Home Estate Planning The Zone of Interest review: Jonathan Glazer’s best film to date

The Zone of Interest review: Jonathan Glazer’s best film to date

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Last week, Jonathan Glazer’s The Zone of Interest received five Oscar nominations, including Best Film and Best International Film. It’s Glazer’s first film in ten years, with his previous works (Sexy Beast, Birth, and Under The Skin) making him a cult filmmaker. 

His latest is a family drama with a horrifying twist. Anatomy of A Fall star Sandra Hüller plays Hedwig, a wife and mother in 1943 who creates a prosperous family home in the countryside. The catch? Beyond their garden wall is Auschwitz, the concentration camp at the centre of Hitler’s Holocaust, which Hedwig’s husband, Rudolf Höss (Christian Friedel), holds command over.

Many films surrounding this subject show the full horror of what happened – Schindler’s List, Son of Saul, and The Pianist all had their own ways of portraying one of history’s darkest chapters. Glazer doesn’t show a single murder on screen, only planting context clues in sounds, hushed words, or artefacts. Awful things are clearly happening just a few feet away, while the family goes about its life as if it isn’t happening. It’s a portrayal of the coldness required to commit such an act, and by making you look for those contextual clues, Glazer captivates you in a manner that is quite unique. 

There are moments that are utterly shocking – the wives of officers dividing up clothes obviously takes from prisoners for instance – but these moments of unspeakable evil are delivered so matter-of-factly that the gasp may take a few seconds as the true meaning sinks in. It isn’t to say the story is entirely devoid of humanity, with Glazer interspersing moments of quiet resistance, or at least realisation.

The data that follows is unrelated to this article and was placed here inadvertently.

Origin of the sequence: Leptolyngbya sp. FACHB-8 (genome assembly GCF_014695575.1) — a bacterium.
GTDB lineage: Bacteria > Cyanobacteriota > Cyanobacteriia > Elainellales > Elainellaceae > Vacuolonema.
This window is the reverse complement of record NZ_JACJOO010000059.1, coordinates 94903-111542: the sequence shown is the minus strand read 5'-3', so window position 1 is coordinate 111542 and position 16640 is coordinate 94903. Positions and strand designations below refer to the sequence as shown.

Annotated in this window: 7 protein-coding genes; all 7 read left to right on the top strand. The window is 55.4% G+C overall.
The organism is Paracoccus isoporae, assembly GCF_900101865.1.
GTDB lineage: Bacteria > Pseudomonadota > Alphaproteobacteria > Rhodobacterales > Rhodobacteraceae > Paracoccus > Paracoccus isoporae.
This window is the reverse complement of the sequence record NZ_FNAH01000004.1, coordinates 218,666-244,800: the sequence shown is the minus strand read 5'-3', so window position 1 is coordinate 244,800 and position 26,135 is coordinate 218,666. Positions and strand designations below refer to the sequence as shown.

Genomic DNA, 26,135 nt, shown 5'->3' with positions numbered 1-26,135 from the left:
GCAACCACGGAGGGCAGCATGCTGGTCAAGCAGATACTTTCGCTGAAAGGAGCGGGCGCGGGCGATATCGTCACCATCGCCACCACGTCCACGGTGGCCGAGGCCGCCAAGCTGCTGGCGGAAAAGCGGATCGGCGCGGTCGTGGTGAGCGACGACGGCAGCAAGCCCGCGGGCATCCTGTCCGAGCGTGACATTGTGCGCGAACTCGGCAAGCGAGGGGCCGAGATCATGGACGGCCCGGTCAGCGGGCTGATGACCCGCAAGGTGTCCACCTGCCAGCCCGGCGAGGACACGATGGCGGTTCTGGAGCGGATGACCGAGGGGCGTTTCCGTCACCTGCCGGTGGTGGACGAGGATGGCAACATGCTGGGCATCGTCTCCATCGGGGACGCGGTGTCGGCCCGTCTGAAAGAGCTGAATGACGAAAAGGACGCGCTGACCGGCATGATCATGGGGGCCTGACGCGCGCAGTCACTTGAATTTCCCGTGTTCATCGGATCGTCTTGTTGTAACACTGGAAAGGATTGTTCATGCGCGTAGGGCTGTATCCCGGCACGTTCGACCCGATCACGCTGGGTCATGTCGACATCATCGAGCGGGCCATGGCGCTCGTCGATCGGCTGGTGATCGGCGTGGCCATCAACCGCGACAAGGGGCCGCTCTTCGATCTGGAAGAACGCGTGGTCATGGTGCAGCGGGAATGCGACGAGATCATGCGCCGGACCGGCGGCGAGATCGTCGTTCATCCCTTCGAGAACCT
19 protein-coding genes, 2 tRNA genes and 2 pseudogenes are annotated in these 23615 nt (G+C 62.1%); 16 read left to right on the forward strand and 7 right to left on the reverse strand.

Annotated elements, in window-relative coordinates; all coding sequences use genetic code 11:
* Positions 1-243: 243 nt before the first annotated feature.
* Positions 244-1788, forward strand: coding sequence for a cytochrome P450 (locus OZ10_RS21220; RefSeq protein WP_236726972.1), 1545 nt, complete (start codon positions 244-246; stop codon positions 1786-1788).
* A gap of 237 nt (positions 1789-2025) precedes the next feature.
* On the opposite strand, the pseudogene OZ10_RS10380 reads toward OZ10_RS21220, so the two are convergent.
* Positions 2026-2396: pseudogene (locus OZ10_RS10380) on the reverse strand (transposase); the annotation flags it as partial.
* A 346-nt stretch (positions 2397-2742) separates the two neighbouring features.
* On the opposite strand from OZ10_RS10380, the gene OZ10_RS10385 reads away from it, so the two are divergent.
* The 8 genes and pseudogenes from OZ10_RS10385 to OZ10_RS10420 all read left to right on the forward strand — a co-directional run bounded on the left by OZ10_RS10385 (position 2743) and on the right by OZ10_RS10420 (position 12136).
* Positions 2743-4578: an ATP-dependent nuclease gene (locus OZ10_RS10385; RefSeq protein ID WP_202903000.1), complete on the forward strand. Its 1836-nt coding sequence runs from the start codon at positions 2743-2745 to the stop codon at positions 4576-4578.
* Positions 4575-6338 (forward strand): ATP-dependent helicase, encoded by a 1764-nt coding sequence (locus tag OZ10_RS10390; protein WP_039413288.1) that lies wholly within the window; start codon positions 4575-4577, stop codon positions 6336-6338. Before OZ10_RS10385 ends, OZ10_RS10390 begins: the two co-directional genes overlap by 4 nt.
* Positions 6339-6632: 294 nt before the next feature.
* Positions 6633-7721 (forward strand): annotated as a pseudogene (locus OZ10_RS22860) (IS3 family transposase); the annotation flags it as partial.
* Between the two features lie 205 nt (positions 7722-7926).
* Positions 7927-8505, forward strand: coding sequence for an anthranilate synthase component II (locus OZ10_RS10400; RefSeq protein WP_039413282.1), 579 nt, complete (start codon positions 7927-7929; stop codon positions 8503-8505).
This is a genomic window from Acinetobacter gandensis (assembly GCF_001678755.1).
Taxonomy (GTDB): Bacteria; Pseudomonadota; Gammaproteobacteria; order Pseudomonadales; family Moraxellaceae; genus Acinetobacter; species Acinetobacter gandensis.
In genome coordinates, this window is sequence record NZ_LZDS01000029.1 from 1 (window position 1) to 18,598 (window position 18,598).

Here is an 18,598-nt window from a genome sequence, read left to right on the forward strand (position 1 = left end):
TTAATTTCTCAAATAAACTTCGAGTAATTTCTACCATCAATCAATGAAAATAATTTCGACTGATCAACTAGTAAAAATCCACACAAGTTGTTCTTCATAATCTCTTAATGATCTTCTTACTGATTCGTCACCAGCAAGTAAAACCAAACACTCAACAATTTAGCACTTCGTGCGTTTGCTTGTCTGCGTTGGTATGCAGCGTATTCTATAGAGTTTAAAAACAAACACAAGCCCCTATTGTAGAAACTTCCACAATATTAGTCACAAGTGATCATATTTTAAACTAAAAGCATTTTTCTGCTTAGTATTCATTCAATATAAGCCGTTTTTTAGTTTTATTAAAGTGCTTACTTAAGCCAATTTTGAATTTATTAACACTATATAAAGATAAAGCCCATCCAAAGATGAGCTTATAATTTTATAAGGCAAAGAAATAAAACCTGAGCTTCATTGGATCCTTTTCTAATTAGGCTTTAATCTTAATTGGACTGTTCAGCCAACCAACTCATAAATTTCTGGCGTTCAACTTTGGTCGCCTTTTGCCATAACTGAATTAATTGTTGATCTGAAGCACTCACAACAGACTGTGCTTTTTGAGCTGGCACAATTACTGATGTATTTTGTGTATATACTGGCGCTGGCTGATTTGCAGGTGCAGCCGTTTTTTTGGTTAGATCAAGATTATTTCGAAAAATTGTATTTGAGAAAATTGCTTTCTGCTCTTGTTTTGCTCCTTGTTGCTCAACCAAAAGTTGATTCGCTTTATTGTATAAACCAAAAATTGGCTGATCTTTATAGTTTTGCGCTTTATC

The genius of the performances is that Friedel and Hüller resist sensationalism, making their couple’s interactions almost mundane. Hüller, who has a more substantial role, shows us someone who has not only bought in to the regime but actively  craves it. The sight of someone pleading to live next to Auschwitz feels like a surreal nightmare, but it’s played as an ordinary family discussion. Friedel also resists frills as a man who loves his family, and benefits from being perhaps too good at his work. 

The absence of violence in The Zone of Interest isn’t intended to soften, or humanise those responsible. On the contrary, by making you imagine what is happening just beyond the wall, the reality is all the more sobering. The most important film in Glazer’s already-impressive career, it’s a devastating experience. 

The Zone of Interest is in cinemas from 2nd February.

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